The story of Jesus and the moneychangers was a prominent one in challenging “the 1 per cent” at Occupy London Stock Exchange where St Paul’s Cathedral itself epitomised the tension: certain church leaders were uncomfortable with protesters while the grounds were simultaneously a readily available space for a sustained protest.

We now find ourselves in a place unusual for the left: close to power. There have been encouraging discussions among Momentum and union activists about growing a working-class socialist culture “from below,” where social events, sports clubs, foodbanks etc become part of building a mass movement. 

Historically, this socialism from below has had strong overlaps with Christian traditions. The impulses of Christianity which tackle poverty continue today, such as the Trussell Trust, whose role in foodbanks has made sure that Iain Duncan Smith did not forget Jesus’s words about poverty. 

Yet recent studies show that there is evidence that much of the public does not like politicians explicitly invoking religion, Christianity and the Bible, particularly for grandiose claims about Christianity being the source of parliamentary democracy or free markets, as Cameron claimed.  

However, there does not appear to be widespread hatred of Christianity per se, not even beyond the pockets where church attendance remains relatively high. 

For instance, the same recent studies give some indication that there is support for the Bible as a general moral code for helping others. 

This is something that should not be ignored by socialists. And Corbyn’s allusion to the Good Samaritan is precisely what is palatable for much of the British public: pithy, vague, but full of basic human decency.    

But there is also evidence that Christianity can be associated with national identity. One recent study found that nearly a quarter of people view being Christian in ethnic terms, a signifier of being English or British. And this despite the sharp decrease in church attendance in recent decades and the accompanying rise in those identifying with non-belief.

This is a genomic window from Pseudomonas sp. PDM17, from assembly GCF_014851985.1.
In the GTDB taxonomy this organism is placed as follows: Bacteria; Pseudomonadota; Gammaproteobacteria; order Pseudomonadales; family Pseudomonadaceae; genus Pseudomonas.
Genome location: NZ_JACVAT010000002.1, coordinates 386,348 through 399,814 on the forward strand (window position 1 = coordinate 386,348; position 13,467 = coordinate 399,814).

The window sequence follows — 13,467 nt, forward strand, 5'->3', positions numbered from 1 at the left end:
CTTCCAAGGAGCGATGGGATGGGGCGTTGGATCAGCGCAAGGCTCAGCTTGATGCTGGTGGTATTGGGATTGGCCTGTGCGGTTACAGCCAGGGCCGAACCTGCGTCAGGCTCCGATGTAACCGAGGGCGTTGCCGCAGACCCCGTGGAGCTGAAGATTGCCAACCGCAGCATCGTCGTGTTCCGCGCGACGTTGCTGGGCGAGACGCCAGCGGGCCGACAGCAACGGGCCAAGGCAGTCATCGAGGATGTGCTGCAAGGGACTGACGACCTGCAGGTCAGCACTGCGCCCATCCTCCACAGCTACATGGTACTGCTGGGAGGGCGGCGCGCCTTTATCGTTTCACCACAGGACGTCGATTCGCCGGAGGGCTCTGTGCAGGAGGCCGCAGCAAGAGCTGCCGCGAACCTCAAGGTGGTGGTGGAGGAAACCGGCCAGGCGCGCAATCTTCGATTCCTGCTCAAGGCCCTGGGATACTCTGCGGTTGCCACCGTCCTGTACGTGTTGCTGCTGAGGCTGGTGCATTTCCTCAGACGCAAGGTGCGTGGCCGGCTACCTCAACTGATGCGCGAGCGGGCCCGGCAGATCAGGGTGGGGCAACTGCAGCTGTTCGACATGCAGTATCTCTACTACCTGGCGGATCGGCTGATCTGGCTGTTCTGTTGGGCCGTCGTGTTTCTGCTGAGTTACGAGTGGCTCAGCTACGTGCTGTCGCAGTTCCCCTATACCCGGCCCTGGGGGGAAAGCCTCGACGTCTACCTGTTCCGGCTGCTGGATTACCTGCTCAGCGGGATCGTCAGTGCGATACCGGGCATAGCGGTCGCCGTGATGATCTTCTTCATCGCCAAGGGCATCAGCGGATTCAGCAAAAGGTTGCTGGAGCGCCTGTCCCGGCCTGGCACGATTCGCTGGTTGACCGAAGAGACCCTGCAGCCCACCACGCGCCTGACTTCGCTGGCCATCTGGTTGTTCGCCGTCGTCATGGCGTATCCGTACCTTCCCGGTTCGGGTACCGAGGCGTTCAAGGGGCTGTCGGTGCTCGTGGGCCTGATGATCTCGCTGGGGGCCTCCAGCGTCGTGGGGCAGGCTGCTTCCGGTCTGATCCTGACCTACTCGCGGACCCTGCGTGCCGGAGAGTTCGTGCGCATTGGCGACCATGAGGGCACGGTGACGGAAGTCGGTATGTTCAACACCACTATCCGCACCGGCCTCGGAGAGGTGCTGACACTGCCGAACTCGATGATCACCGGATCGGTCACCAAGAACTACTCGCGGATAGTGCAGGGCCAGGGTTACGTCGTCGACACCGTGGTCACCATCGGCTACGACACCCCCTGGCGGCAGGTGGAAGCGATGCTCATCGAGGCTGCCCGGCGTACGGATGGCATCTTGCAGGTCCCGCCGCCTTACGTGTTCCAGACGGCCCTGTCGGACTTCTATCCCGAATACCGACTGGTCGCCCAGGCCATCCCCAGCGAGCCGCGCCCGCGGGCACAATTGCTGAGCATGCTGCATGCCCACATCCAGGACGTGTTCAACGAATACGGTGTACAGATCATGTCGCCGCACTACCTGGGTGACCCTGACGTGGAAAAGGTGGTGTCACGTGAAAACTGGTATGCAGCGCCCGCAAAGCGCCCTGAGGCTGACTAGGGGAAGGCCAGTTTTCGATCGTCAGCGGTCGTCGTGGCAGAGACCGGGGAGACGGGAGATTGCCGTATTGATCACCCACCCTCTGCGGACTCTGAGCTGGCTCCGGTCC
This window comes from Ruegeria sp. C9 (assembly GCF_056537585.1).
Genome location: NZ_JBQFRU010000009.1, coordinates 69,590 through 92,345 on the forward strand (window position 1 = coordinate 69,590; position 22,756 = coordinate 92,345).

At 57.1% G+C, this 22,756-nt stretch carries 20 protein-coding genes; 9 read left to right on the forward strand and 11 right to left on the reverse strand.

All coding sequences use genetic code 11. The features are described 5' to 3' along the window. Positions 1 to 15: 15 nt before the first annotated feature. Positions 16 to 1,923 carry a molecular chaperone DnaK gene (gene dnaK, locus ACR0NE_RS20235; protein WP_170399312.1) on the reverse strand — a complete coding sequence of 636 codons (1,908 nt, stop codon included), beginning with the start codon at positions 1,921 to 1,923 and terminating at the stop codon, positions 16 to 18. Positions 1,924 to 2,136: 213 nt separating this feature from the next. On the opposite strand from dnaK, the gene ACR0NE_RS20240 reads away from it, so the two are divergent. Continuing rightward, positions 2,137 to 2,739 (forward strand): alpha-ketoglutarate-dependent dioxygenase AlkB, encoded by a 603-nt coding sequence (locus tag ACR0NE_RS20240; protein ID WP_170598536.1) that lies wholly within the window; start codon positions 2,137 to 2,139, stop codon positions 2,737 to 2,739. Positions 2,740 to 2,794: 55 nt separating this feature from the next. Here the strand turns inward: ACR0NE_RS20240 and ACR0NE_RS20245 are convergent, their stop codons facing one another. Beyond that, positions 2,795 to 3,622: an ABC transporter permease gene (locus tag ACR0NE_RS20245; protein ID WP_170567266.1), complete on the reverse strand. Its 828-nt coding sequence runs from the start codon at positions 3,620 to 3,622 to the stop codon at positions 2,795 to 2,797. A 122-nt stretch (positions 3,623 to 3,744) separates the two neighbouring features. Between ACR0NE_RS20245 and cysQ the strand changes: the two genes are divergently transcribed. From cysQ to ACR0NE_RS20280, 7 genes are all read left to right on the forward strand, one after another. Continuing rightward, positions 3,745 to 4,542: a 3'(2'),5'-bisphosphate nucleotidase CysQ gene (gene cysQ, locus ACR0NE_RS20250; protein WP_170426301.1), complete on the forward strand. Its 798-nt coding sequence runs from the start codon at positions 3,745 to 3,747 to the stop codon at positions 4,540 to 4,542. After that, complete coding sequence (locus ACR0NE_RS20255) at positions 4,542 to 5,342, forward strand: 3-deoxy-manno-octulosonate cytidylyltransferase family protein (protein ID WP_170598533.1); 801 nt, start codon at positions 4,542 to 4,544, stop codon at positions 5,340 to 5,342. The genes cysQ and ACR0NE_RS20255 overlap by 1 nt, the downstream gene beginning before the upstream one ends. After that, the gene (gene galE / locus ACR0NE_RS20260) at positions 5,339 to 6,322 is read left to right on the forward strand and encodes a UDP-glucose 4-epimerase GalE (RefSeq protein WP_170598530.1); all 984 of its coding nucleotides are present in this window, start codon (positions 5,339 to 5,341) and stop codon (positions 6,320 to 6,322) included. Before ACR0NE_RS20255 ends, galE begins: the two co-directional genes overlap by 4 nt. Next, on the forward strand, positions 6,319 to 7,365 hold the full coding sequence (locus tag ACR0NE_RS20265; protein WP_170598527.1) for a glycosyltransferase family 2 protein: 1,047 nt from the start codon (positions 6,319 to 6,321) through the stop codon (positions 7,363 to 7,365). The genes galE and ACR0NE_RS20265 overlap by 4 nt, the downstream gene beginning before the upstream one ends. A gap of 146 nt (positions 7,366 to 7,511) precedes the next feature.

This can, of course, be dangerous for the left and fertile ground for the right. Theresa May and Nigel Farage have both tried to capitalise on this ethno-nationalist understanding of Christianity. 

Uncomfortable though it may be, it should not be ignored by the English left where the struggle over national identity has been a difficult one. 

Here, we can turn to the radical English tradition which has informed the contemporary left, including Corbyn and his mentor Tony Benn. 

In fact, Labour has recognised this potential in the fight against Ukip and the Tories. Sam Tarry, co-director of Corbyn’s re-election campaign, talked about the importance of an English labour movement promoting “the Peasants’ Revolt, the Tolpuddle martyrs, the Chartists and the suffragettes and others” as a “socialist vision” which is also a “patriotic one, because nothing is more patriotic than building a society for the many, not the few.” 

As will be familiar to regular readers of the Morning Star, religion can be a divisive issue on the left because of its well-known reactionary traditions. 

But Christianity (or any other religion) does not always have to be reactionary, and socialist Christians won’t cease to be socialists because some of their co-travellers are not. 

Left-wing Christianity has been central to English and British socialism and its legacy remains important to this day, whether in fighting poverty, keeping radicalism alive, providing ready-made community networks, or influencing the general language we use. 

None of this means, of course, that we all convert to Christianity or attend church on a Sunday morning. But if we want to transform this world, this particular socialist tradition will prove to be an important resource.